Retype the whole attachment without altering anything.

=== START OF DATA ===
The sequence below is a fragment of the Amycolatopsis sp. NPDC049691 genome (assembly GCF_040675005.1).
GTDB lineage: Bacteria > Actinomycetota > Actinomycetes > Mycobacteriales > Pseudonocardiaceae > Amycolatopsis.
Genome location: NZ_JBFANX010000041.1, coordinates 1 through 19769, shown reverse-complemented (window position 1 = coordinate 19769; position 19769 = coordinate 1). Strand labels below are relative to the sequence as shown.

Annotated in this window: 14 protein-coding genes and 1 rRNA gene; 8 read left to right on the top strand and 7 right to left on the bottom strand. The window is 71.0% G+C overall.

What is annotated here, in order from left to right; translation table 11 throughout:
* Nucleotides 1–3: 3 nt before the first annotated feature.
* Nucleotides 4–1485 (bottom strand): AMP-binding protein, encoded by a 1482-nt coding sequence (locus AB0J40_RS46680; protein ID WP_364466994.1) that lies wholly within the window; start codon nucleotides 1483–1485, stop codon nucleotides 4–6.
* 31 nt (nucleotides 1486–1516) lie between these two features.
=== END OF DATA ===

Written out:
The sequence below is a fragment of the Amycolatopsis sp. NPDC049691 genome (assembly GCF_040675005.1).
GTDB lineage: Bacteria > Actinomycetota > Actinomycetes > Mycobacteriales > Pseudonocardiaceae > Amycolatopsis.
Genome location: NZ_JBFANX010000041.1, coordinates 1 through 19769, shown reverse-complemented (window position 1 = coordinate 19769; position 19769 = coordinate 1). Strand labels below are relative to the sequence as shown.

Annotated in this window: 14 protein-coding genes and 1 rRNA gene; 8 read left to right on the top strand and 7 right to left on the bottom strand. The window is 71.0% G+C overall.

What is annotated here, in order from left to right; translation table 11 throughout:
* Nucleotides 1–3: 3 nt before the first annotated feature.
* Nucleotides 4–1485 (bottom strand): AMP-binding protein, encoded by a 1482-nt coding sequence (locus AB0J40_RS46680; protein ID WP_364466994.1) that lies wholly within the window; start codon nucleotides 1483–1485, stop codon nucleotides 4–6.
* 31 nt (nucleotides 1486–1516) lie between these two features.